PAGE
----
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  • Writer's pictureAmy Aspey

Nicotine: A Wolf in Sheep's Clothing

Updated: Feb 26, 2019

Tobacco is a plant from which nicotine is extracted. Nicotine is a clear liquid, has a unique odor and is highly addictive. The US Surgeon General determined nicotine to be “as addictive as cocaine or heroin” in 2010. It is, quite literally, a poison. In fact, prior to January 1, 2014, it was used as an insecticide in pesticides until it was banned in the US by the Environmental Protection Agency because it was “too harmful to mammals”. Farmers can suffer “Green Tobacco Sickness” simply from mishandling the tobacco leaves during harvesting.* (1)

Nearly 1 in 5 adults have some sort of smoking habit today.*(2) People love how nicotine stimulates the reward center by elevating their mood and sharpening their cognitive function. Over time they get desensitized and require more and more nicotine to reproduce the effect, eventually becoming enslaved by their cravings. Nicotine reduces fasting blood glucose levels, helping decrease weight. Unfortunately, nicotine also causes increased cell division which “causes increased cancer proliferation….and…accelerates tumor growth.” Nicotine is also known to cause a resistance to chemotherapy, exacerbating an already big problem.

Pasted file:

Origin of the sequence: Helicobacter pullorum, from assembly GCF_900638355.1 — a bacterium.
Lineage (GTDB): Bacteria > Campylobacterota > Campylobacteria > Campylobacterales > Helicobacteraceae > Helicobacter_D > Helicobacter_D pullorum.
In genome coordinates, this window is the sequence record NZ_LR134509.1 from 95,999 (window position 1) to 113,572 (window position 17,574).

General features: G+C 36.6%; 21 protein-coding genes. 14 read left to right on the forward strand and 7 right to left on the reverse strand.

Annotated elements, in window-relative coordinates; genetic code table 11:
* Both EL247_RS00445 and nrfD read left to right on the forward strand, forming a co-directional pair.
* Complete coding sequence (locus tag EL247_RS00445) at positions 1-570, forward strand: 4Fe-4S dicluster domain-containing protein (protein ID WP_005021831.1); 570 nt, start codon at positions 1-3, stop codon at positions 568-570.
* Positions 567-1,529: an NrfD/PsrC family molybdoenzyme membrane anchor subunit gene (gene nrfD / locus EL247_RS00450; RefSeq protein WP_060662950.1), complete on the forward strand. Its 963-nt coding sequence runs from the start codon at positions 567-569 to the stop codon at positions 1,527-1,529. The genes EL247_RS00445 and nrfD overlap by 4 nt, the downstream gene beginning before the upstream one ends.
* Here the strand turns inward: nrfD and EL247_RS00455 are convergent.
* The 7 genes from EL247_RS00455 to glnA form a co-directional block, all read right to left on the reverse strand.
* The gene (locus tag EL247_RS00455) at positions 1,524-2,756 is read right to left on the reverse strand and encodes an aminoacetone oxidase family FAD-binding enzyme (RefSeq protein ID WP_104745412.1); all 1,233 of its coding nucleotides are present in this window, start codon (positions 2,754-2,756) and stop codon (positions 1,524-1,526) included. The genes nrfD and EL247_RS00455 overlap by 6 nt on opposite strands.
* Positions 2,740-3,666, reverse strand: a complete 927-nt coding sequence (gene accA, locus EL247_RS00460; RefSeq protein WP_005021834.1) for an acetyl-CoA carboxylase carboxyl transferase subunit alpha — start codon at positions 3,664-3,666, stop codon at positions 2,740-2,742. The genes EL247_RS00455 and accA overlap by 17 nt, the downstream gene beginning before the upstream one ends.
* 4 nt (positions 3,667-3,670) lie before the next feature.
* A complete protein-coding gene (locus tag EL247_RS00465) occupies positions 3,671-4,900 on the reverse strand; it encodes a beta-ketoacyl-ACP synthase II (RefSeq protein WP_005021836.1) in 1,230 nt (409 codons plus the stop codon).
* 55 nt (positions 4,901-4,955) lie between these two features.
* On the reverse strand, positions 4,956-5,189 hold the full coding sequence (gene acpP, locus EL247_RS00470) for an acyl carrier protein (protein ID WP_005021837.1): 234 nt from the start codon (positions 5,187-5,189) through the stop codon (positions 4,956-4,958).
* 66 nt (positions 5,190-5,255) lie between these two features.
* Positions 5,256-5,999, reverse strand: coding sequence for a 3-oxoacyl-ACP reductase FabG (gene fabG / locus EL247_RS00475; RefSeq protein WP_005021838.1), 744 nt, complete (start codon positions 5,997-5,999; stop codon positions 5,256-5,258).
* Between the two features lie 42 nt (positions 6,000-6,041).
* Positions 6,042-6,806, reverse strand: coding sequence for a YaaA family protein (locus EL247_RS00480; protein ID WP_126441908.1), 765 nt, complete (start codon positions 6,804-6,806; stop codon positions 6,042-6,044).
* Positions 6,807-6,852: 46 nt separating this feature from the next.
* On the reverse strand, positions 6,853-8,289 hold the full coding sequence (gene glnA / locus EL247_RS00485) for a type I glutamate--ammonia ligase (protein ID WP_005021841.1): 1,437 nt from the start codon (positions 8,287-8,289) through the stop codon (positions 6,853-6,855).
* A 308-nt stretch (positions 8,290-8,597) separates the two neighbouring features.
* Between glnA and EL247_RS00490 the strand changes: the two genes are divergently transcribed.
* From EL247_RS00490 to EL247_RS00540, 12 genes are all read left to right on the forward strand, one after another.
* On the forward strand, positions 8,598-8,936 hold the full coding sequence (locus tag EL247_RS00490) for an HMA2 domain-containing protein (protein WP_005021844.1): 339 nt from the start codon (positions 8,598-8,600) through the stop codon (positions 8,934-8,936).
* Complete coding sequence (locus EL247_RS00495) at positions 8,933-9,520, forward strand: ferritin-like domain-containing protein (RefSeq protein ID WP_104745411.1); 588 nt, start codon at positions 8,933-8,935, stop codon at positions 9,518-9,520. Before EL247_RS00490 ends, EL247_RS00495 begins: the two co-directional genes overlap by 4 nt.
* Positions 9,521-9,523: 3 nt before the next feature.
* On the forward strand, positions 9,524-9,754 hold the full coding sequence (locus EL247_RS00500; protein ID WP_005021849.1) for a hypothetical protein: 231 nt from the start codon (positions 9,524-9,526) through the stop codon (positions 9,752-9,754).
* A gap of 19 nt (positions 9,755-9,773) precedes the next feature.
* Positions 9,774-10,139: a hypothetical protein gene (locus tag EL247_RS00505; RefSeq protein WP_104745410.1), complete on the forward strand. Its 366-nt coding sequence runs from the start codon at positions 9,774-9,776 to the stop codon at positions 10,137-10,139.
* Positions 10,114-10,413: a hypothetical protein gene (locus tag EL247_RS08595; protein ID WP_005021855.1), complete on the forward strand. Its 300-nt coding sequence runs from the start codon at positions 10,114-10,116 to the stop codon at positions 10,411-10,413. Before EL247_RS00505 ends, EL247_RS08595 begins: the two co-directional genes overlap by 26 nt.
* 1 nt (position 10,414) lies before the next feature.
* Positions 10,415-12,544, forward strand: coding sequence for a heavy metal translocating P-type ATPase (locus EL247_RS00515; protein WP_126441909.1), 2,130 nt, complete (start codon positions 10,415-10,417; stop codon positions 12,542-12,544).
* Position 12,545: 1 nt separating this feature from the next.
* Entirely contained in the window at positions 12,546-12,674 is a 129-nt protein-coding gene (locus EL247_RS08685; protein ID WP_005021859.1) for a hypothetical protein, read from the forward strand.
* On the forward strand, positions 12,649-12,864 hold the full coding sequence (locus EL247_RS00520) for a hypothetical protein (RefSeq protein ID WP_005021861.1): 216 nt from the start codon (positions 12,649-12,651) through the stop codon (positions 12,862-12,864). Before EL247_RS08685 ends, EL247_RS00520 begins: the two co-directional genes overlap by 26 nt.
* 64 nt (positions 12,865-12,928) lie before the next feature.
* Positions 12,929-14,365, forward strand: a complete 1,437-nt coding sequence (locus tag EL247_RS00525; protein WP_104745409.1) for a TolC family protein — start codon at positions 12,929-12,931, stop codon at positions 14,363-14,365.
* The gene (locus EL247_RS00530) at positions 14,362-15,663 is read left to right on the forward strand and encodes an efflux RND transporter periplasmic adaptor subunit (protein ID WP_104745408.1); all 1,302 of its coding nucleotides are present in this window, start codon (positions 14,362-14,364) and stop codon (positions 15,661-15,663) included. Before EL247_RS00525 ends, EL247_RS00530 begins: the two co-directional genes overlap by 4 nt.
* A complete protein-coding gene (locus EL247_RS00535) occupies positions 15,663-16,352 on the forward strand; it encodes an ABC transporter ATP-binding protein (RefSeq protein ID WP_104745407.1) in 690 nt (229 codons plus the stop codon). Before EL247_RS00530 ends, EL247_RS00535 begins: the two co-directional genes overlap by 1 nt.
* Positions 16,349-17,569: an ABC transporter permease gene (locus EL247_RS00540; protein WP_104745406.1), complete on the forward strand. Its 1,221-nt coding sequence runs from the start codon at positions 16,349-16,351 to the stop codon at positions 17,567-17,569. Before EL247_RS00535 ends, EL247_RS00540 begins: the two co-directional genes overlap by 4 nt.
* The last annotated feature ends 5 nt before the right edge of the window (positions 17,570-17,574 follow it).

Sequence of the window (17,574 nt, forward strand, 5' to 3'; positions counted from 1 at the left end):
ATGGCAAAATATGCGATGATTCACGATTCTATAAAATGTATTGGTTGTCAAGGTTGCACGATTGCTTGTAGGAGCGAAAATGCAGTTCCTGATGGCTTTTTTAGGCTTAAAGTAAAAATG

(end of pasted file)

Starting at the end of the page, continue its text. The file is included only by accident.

Nicotine has been linked to:

Pancreatic Cancer

Breast Cancer

Cardiovascular problems

Plaque formation


Respiratory problems


Chronic Bronchitis; COPD

Gastrointestinal problems


Peptic Ulcer Disease

Immunological problems

Reduced T-cell production

Impaired antigen response

Impaired receptor response

Delayed wound healing

Increase risk of infection

Ocular system problems

Mascular degeneration

Cataract formation

Renal system problems

Chronic kidney disease

Renal artery stenosis

Reproductive system problems

Erectile dysfunction

Decreased testosterone levels

Irregular menstrual cycles

Impaired fertilization



Pediatric asthma

Mental retardation

This is by no means a conclusive list.


(1) Aseem Mishra, Pankaj Chaturvedi, Sourav Datta, Snita Sinukumar, Poonam Joshi, and Apurva Garg. “Harmful effects of nicotine.” Wolters Kluwer -- Medknow Publications. Indian J Med Paediatr Oncol. 2015 Jan-Mar; 36(1): 24–31.

(2) Peters, Steven. “States With the Most Smokers.” 247wallst.Com, 24/7 Wall St., 14 June 2016,

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